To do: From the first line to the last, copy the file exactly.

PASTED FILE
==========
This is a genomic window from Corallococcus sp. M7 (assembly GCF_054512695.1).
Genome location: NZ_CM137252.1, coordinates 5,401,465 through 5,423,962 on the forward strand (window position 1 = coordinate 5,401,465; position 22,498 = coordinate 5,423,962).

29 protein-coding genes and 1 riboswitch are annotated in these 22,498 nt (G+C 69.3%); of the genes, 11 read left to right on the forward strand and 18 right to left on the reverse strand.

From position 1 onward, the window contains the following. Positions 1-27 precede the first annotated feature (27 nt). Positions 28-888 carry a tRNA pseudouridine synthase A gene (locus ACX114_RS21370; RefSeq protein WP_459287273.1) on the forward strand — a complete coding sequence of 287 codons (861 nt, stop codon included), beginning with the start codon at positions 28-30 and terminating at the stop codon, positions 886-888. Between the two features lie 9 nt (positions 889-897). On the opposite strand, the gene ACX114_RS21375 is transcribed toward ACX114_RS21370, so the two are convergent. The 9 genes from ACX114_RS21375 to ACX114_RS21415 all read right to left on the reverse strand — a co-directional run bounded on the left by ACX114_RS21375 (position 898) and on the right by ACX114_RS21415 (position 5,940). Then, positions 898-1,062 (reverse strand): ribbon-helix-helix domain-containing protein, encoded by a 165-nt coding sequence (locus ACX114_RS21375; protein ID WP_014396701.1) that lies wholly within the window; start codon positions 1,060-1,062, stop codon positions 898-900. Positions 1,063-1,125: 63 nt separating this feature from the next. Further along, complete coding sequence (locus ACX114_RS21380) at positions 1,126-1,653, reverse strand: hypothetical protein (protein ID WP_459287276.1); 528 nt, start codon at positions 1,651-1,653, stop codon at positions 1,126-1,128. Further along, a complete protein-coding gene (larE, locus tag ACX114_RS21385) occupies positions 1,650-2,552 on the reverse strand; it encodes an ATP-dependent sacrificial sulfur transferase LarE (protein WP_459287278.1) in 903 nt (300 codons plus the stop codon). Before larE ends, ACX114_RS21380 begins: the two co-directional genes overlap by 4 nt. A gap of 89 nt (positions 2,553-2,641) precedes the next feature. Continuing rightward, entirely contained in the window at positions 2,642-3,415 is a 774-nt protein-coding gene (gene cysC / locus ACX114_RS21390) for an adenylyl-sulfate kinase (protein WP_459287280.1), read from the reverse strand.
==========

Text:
This is a genomic window from Corallococcus sp. M7 (assembly GCF_054512695.1).
Genome location: NZ_CM137252.1, coordinates 5,401,465 through 5,423,962 on the forward strand (window position 1 = coordinate 5,401,465; position 22,498 = coordinate 5,423,962).

29 protein-coding genes and 1 riboswitch are annotated in these 22,498 nt (G+C 69.3%); of the genes, 11 read left to right on the forward strand and 18 right to left on the reverse strand.

From position 1 onward, the window contains the following. Positions 1-27 precede the first annotated feature (27 nt). Positions 28-888 carry a tRNA pseudouridine synthase A gene (locus ACX114_RS21370; RefSeq protein WP_459287273.1) on the forward strand — a complete coding sequence of 287 codons (861 nt, stop codon included), beginning with the start codon at positions 28-30 and terminating at the stop codon, positions 886-888. Between the two features lie 9 nt (positions 889-897). On the opposite strand, the gene ACX114_RS21375 is transcribed toward ACX114_RS21370, so the two are convergent. The 9 genes from ACX114_RS21375 to ACX114_RS21415 all read right to left on the reverse strand — a co-directional run bounded on the left by ACX114_RS21375 (position 898) and on the right by ACX114_RS21415 (position 5,940). Then, positions 898-1,062 (reverse strand): ribbon-helix-helix domain-containing protein, encoded by a 165-nt coding sequence (locus ACX114_RS21375; protein ID WP_014396701.1) that lies wholly within the window; start codon positions 1,060-1,062, stop codon positions 898-900. Positions 1,063-1,125: 63 nt separating this feature from the next. Further along, complete coding sequence (locus ACX114_RS21380) at positions 1,126-1,653, reverse strand: hypothetical protein (protein ID WP_459287276.1); 528 nt, start codon at positions 1,651-1,653, stop codon at positions 1,126-1,128. Further along, a complete protein-coding gene (larE, locus tag ACX114_RS21385) occupies positions 1,650-2,552 on the reverse strand; it encodes an ATP-dependent sacrificial sulfur transferase LarE (protein WP_459287278.1) in 903 nt (300 codons plus the stop codon). Before larE ends, ACX114_RS21380 begins: the two co-directional genes overlap by 4 nt. A gap of 89 nt (positions 2,553-2,641) precedes the next feature. Continuing rightward, entirely contained in the window at positions 2,642-3,415 is a 774-nt protein-coding gene (gene cysC / locus ACX114_RS21390) for an adenylyl-sulfate kinase (protein WP_459287280.1), read from the reverse strand.